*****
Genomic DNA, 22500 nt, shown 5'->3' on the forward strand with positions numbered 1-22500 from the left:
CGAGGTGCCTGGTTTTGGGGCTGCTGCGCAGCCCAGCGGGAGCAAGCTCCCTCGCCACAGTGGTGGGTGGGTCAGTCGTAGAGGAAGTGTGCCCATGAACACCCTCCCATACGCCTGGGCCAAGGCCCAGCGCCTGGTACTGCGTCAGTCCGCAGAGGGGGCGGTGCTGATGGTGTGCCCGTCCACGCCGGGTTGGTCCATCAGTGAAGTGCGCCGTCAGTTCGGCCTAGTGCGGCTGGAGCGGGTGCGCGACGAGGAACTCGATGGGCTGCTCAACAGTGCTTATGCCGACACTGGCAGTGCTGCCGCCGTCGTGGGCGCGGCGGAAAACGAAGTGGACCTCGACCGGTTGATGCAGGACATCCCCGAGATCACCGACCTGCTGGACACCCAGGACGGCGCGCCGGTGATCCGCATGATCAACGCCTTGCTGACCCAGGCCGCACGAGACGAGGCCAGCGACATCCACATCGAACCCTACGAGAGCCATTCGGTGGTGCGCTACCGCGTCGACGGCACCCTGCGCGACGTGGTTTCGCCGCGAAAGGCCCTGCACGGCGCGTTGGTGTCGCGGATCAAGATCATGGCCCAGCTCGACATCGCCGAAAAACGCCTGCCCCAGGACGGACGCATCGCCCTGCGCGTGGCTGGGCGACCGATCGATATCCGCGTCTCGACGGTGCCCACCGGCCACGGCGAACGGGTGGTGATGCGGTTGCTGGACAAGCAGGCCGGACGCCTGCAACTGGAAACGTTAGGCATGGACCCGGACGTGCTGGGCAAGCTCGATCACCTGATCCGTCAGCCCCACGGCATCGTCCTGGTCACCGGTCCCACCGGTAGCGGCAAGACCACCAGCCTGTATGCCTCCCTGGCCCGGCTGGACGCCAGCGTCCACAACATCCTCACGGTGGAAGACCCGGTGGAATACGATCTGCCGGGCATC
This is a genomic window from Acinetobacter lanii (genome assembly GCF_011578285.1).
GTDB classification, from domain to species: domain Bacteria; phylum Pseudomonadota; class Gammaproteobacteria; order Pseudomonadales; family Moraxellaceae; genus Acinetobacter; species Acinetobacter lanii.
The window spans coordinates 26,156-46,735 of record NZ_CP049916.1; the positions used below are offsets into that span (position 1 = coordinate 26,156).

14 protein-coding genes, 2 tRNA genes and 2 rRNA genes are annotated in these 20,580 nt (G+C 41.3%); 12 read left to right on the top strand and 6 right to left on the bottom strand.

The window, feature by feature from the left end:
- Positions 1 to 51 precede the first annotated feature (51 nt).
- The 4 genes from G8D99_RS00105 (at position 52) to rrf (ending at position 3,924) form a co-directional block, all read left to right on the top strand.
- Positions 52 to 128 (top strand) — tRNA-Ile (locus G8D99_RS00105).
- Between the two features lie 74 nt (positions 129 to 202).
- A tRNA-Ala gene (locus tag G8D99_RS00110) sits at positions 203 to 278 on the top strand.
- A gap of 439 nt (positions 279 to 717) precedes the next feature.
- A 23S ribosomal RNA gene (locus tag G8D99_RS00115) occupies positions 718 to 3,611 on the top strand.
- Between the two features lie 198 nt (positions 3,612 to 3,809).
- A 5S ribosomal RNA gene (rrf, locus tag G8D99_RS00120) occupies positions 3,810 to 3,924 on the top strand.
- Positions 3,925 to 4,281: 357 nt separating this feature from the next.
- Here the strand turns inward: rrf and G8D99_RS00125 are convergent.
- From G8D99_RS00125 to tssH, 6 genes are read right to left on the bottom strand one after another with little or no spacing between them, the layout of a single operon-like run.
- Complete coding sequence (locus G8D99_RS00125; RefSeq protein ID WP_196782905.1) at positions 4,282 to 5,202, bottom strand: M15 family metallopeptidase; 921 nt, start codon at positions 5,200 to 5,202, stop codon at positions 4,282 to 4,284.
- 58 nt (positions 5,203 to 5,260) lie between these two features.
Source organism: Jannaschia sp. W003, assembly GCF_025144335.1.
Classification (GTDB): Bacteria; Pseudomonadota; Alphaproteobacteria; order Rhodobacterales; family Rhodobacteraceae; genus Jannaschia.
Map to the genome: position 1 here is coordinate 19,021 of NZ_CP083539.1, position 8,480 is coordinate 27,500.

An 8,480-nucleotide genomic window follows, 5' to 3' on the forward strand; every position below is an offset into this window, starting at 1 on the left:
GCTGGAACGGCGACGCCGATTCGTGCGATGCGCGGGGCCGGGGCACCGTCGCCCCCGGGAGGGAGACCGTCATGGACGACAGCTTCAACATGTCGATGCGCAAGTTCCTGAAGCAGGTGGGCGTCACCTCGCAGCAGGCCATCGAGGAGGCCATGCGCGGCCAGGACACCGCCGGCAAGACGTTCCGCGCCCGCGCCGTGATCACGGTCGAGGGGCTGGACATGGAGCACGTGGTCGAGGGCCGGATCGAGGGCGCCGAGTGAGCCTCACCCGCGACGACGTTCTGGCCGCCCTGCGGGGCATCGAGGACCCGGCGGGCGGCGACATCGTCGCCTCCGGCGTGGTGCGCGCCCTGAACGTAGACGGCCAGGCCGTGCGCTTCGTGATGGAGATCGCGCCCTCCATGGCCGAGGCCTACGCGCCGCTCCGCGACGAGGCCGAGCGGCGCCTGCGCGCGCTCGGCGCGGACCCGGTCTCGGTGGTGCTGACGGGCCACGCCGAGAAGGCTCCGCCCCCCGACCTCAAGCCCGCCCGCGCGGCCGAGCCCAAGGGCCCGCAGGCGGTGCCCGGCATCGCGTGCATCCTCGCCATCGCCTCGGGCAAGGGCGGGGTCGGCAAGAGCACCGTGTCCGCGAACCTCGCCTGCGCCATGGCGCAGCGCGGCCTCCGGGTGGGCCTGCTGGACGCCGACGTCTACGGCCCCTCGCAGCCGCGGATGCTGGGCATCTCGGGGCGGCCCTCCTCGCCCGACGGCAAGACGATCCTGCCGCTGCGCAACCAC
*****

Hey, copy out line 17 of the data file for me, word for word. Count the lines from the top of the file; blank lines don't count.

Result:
- Positions 3,925 to 4,281: 357 nt separating this feature from the next.